I need to clear out my wardrobe. Not just a little clear out but a serious bleach and polish clear out. I have been putting it off. As you do, with jobs that seem big. One of the reasons for the long finger is that one of the things I know I need to do is make a decision about a long black coat that has seen better days.
If you read articles about de-cluttering and making room in modern lives there is no room for sentimentality. No room for seeing if that lovely dress will fit– when I get skinny again. Or, when I at last figure out how to, patching the pair of jeans that fit perfectly but have a hole in the knee and somewhere more embarrassing.
And it especially has no room for life stories connected to the most cherished of items.
When I was young I grew up in what I thought was a privileged home.
My father worked as a building contractor. He did ok, until my early teens. Then things changed.
My mother had a saying during that time, she talked about her friends who were finding things tight – “they have no money AFTER the bills are paid. We have no money BEFORE the bills are not paid”.
When the TV rental man came and repossessed the very old TV we had and carried it out past me and my two friends one Tuesday tea time a little part of me died. The phone had already been cut off for about six months, that had been horrible and embarrassing, but no telly… That was the worst.
Then the house was lost. And we moved, without my now bankrupt father, to Tallaght in the outskirts of Dublin.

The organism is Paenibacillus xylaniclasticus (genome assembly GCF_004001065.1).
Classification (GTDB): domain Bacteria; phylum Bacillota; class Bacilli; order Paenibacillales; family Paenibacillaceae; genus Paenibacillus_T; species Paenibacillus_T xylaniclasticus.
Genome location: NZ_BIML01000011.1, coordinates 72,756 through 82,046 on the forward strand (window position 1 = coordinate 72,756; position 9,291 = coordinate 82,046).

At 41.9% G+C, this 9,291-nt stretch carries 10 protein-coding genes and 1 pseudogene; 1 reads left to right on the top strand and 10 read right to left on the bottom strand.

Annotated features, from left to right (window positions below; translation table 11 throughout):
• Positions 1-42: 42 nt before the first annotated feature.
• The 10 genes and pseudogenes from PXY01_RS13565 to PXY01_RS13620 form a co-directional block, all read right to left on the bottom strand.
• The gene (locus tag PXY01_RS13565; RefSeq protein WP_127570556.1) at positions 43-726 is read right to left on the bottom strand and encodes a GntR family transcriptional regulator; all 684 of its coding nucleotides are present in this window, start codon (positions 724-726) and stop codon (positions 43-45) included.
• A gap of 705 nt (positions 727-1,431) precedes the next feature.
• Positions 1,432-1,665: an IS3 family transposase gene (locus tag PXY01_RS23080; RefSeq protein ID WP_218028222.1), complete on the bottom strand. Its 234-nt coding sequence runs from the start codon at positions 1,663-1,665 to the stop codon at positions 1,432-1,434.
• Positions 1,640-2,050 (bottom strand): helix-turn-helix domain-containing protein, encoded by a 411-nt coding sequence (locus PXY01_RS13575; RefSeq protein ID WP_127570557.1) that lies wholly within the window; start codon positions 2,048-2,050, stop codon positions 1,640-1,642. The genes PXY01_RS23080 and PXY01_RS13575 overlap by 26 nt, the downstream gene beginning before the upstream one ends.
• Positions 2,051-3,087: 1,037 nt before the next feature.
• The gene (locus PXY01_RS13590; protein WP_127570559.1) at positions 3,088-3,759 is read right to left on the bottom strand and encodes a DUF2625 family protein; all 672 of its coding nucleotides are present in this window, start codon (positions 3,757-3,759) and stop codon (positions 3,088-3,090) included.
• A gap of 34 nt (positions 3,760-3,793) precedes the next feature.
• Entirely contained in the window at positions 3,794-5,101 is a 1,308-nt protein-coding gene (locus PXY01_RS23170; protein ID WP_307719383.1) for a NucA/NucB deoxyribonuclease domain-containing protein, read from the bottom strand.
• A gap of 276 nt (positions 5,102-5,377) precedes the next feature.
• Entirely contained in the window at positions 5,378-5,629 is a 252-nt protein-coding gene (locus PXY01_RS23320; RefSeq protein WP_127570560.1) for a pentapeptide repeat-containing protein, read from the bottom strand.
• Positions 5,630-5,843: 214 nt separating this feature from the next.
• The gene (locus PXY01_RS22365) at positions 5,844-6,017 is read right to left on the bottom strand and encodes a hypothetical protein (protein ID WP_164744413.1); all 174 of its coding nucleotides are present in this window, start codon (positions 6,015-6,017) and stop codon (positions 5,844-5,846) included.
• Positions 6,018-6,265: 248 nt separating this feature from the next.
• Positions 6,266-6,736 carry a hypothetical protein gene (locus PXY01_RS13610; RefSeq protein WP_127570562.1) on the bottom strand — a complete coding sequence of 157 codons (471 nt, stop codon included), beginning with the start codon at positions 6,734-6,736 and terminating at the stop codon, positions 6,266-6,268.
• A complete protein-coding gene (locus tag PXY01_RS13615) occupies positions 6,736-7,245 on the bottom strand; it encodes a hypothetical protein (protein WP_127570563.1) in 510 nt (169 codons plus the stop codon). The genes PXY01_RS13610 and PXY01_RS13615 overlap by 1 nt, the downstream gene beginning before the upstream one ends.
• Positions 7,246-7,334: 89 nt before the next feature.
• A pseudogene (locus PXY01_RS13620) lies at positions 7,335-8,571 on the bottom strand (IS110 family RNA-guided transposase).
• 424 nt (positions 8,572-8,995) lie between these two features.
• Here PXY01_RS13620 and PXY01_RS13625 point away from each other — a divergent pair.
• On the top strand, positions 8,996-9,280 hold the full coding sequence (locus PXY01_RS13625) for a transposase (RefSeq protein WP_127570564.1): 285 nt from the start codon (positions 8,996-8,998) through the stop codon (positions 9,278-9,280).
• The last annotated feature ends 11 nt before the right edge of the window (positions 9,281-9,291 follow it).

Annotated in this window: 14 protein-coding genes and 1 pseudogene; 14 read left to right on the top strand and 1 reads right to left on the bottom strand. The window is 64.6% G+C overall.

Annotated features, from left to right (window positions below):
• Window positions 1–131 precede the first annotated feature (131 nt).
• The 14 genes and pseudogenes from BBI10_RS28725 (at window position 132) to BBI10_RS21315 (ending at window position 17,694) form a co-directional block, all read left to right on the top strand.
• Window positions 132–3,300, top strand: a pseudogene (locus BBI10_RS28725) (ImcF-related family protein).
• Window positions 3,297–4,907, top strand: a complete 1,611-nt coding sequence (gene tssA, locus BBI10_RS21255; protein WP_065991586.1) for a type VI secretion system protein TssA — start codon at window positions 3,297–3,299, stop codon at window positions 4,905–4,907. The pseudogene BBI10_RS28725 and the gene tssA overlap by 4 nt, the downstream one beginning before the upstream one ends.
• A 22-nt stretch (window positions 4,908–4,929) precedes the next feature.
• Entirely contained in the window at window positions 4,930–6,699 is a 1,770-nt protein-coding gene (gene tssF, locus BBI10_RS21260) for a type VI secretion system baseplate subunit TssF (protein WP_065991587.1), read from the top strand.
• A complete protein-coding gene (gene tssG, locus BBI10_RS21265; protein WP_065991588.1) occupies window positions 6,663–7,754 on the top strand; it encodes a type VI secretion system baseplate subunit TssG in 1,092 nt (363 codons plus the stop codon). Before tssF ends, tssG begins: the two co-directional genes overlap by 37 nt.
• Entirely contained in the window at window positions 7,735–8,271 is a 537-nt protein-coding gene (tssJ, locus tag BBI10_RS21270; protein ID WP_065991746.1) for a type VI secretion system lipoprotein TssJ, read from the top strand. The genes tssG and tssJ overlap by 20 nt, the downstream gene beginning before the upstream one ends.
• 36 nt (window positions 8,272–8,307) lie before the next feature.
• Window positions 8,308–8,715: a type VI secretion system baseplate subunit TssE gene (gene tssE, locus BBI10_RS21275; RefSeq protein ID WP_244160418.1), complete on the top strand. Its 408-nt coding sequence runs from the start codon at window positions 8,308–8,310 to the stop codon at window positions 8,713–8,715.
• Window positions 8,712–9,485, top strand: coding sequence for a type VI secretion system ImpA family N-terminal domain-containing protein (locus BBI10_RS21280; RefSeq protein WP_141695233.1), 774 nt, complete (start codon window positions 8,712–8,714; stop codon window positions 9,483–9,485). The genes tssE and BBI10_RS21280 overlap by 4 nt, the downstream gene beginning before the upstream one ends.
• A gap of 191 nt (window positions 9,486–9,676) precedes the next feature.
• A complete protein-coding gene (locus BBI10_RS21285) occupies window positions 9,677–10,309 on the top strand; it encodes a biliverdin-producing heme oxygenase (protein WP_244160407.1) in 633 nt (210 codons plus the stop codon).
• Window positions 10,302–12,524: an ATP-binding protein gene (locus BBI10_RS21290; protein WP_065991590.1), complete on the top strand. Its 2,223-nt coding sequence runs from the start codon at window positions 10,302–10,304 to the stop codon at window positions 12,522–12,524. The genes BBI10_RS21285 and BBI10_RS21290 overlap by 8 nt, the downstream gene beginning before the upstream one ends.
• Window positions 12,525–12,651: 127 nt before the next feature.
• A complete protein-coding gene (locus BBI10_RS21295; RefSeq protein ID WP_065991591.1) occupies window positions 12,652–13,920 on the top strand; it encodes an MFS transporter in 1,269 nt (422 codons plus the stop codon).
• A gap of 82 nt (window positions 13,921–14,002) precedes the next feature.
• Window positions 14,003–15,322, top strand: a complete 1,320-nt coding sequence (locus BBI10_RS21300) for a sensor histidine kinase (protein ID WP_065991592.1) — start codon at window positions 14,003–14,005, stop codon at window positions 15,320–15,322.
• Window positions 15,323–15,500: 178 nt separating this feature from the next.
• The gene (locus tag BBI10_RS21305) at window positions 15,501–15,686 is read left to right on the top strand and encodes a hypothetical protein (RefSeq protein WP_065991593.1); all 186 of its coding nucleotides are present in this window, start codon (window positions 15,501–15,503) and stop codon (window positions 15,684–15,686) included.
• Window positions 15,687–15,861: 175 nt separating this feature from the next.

I liked Tallaght and my new school. I made really wonderful friends. I didn’t like that there were no footpaths anywhere you wanted to walk. I didn’t like that there were no conventional shops for miles and only a few caravans and containers selling over priced necessities.
But my mother was incredible. If she didn’t always have happy a sunny disposition she did have a can do attitude. She made bread, grew vegetables and knitted jumpers. For years we all wore clothes given to us by those who noticed we were struggling. We were often like ragamuffins. But it was the 1980’s so a dark grandad’s shirt over a dark long skirt could be seen as kind of Cure/Smiths alternative… well at least in my head.
I never possessed a new coat until I was nearly 30 years old when my now husband bought me a new coat.
I don’t know if he knows how big a deal it was for me. I’ve always told him it’s lovely. But maybe I didn’t tell him how I felt so rich to have a partner who wanted to buy me a coat and to at last own a coat of my own. The years of wearing others’ cast offs or a coat I wore when I was 14 had never really bothered me but that moment he made me try on a long black coat in Arnotts and told me he was buying it for me, well… Every winter when I put it on I feel a million dollars. So the coat is going nowhere, it’s staying put, getting a little touch up and being lovingly kept.